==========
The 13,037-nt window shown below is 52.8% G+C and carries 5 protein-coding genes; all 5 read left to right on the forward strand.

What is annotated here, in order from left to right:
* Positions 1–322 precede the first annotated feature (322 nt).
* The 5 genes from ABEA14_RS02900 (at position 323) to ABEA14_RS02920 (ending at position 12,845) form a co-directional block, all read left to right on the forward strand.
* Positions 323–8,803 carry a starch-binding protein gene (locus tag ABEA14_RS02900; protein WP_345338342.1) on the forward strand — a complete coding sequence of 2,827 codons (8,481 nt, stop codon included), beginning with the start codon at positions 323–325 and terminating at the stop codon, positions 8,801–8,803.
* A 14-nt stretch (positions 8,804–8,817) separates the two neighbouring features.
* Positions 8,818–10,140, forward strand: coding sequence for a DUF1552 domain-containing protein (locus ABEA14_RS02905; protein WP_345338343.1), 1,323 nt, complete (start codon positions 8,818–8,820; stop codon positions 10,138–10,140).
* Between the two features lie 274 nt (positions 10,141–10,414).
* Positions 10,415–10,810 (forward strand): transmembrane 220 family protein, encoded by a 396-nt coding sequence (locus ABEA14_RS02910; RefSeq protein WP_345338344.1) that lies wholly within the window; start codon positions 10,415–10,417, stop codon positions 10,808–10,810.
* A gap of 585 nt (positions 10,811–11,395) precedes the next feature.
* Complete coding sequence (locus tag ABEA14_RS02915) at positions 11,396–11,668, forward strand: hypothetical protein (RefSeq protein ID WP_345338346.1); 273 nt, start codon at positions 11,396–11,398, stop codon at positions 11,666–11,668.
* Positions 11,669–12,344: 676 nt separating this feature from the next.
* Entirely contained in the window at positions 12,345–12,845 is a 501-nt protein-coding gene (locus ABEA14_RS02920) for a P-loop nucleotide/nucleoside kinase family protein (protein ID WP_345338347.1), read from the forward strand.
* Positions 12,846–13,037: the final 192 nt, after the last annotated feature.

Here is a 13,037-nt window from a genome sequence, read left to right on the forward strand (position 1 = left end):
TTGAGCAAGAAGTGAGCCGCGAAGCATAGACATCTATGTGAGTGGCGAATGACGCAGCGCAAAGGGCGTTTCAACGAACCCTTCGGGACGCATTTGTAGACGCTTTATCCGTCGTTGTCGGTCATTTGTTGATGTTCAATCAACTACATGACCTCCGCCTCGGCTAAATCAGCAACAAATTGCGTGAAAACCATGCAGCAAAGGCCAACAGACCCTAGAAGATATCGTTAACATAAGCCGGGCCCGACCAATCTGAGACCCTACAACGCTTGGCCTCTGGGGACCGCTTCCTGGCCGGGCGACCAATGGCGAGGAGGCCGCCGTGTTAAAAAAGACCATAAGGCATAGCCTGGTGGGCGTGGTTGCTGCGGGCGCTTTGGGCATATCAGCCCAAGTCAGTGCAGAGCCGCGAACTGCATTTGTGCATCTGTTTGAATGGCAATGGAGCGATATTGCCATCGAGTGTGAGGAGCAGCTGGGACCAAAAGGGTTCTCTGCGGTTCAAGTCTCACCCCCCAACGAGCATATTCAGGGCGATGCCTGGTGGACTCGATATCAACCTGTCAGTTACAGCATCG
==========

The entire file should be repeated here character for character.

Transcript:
The 13,037-nt window shown below is 52.8% G+C and carries 5 protein-coding genes; all 5 read left to right on the forward strand.

What is annotated here, in order from left to right:
* Positions 1–322 precede the first annotated feature (322 nt).
* The 5 genes from ABEA14_RS02900 (at position 323) to ABEA14_RS02920 (ending at position 12,845) form a co-directional block, all read left to right on the forward strand.
* Positions 323–8,803 carry a starch-binding protein gene (locus tag ABEA14_RS02900; protein WP_345338342.1) on the forward strand — a complete coding sequence of 2,827 codons (8,481 nt, stop codon included), beginning with the start codon at positions 323–325 and terminating at the stop codon, positions 8,801–8,803.
* A 14-nt stretch (positions 8,804–8,817) separates the two neighbouring features.
* Positions 8,818–10,140, forward strand: coding sequence for a DUF1552 domain-containing protein (locus ABEA14_RS02905; protein WP_345338343.1), 1,323 nt, complete (start codon positions 8,818–8,820; stop codon positions 10,138–10,140).
* Between the two features lie 274 nt (positions 10,141–10,414).
* Positions 10,415–10,810 (forward strand): transmembrane 220 family protein, encoded by a 396-nt coding sequence (locus ABEA14_RS02910; RefSeq protein WP_345338344.1) that lies wholly within the window; start codon positions 10,415–10,417, stop codon positions 10,808–10,810.
* A gap of 585 nt (positions 10,811–11,395) precedes the next feature.
* Complete coding sequence (locus tag ABEA14_RS02915) at positions 11,396–11,668, forward strand: hypothetical protein (RefSeq protein ID WP_345338346.1); 273 nt, start codon at positions 11,396–11,398, stop codon at positions 11,666–11,668.
* Positions 11,669–12,344: 676 nt separating this feature from the next.
* Entirely contained in the window at positions 12,345–12,845 is a 501-nt protein-coding gene (locus ABEA14_RS02920) for a P-loop nucleotide/nucleoside kinase family protein (protein ID WP_345338347.1), read from the forward strand.
* Positions 12,846–13,037: the final 192 nt, after the last annotated feature.

Here is a 13,037-nt window from a genome sequence, read left to right on the forward strand (position 1 = left end):
TTGAGCAAGAAGTGAGCCGCGAAGCATAGACATCTATGTGAGTGGCGAATGACGCAGCGCAAAGGGCGTTTCAACGAACCCTTCGGGACGCATTTGTAGACGCTTTATCCGTCGTTGTCGGTCATTTGTTGATGTTCAATCAACTACATGACCTCCGCCTCGGCTAAATCAGCAACAAATTGCGTGAAAACCATGCAGCAAAGGCCAACAGACCCTAGAAGATATCGTTAACATAAGCCGGGCCCGACCAATCTGAGACCCTACAACGCTTGGCCTCTGGGGACCGCTTCCTGGCCGGGCGACCAATGGCGAGGAGGCCGCCGTGTTAAAAAAGACCATAAGGCATAGCCTGGTGGGCGTGGTTGCTGCGGGCGCTTTGGGCATATCAGCCCAAGTCAGTGCAGAGCCGCGAACTGCATTTGTGCATCTGTTTGAATGGCAATGGAGCGATATTGCCATCGAGTGTGAGGAGCAGCTGGGACCAAAAGGGTTCTCTGCGGTTCAAGTCTCACCCCCCAACGAGCATATTCAGGGCGATGCCTGGTGGACTCGATATCAACCTGTCAGTTACAGCATCG